The most memorable spots in Dublin, though, were where me and my friends made our own memories. At a multi-level toy store downtown, we played with Legos and giant pianos. At the giant Papal Cross in Phoenix Park, we struggled to keep our ice cream cones upright in the ensuing rain. And beneath the nearly 400-foot Spire of Dublin—a giant metal needle that pierces the sky—an Irish woman approached me and my friends, asking if we could help her put a bracelet on. We chatted briefly, and she was sur- prised to know we were only fifteen years old.
Before we even left on our trip, some of the tour guides implored us not to mention politics to anybody we ran into—the Brexit referendum had happened just days earlier, and the 2016 U.S. election was fast approaching. As young as we were, most of us didn’t care enough about world events to have any meaningful discussion about it. Bracelet lady was kind (and neutral) in her conversation, but there were certainly a few moments where the locals couldn’t help but mention Trump to us.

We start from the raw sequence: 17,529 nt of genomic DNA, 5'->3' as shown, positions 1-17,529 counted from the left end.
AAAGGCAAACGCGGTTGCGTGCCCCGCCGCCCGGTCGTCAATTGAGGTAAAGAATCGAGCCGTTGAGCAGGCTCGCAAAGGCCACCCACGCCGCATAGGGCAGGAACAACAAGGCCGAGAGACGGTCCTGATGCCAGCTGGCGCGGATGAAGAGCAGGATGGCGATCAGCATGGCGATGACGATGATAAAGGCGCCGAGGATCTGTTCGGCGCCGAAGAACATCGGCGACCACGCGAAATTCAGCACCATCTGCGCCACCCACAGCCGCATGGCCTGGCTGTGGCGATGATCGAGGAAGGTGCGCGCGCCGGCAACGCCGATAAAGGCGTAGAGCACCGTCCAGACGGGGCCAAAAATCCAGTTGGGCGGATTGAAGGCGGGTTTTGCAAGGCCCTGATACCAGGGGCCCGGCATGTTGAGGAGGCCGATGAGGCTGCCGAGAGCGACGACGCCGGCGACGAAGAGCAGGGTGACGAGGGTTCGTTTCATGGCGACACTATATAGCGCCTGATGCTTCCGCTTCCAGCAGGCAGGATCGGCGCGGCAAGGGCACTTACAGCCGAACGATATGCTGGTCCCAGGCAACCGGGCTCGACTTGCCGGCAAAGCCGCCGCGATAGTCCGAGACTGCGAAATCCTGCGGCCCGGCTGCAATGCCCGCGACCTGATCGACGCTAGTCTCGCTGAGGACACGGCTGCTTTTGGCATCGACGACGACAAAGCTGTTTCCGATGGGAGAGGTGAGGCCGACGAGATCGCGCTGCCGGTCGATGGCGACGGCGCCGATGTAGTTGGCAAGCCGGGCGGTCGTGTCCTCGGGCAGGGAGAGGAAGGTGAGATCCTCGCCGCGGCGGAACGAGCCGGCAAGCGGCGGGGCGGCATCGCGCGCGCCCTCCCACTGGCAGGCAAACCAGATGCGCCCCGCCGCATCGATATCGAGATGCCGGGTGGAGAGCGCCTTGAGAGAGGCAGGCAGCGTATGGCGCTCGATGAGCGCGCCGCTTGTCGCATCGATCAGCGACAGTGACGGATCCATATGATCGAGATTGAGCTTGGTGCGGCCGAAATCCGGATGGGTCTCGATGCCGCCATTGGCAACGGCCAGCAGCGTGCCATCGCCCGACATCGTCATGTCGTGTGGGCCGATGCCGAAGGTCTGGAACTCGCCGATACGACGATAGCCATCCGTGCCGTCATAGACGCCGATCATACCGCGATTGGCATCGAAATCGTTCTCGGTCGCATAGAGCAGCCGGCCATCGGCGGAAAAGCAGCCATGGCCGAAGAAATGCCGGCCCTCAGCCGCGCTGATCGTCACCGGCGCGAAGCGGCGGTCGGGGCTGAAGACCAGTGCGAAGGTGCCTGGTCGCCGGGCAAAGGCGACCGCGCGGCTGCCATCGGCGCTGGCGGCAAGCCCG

And who could blame them? What else would you ask an American tourist about? We didn’t have much to say, con- sidering we couldn’t even vote. But it was interesting to see how foreigners interpreted American politics—it was a perspective I had never experienced before. We soon wrapped up our time in Dublin and headed to Northern Ireland by bus. One of the last stops we made was at Titanic Belfast, a museum located in the very shipyard where the doomed ocean liner was constructed. The building’s shiny, metallic exterior stands as high as Titanic once did, its appearance (ironically) both ship-like and iceberg-like. As June neared its end, we said goodbye to the Irish and boarded a ferry for Scotland.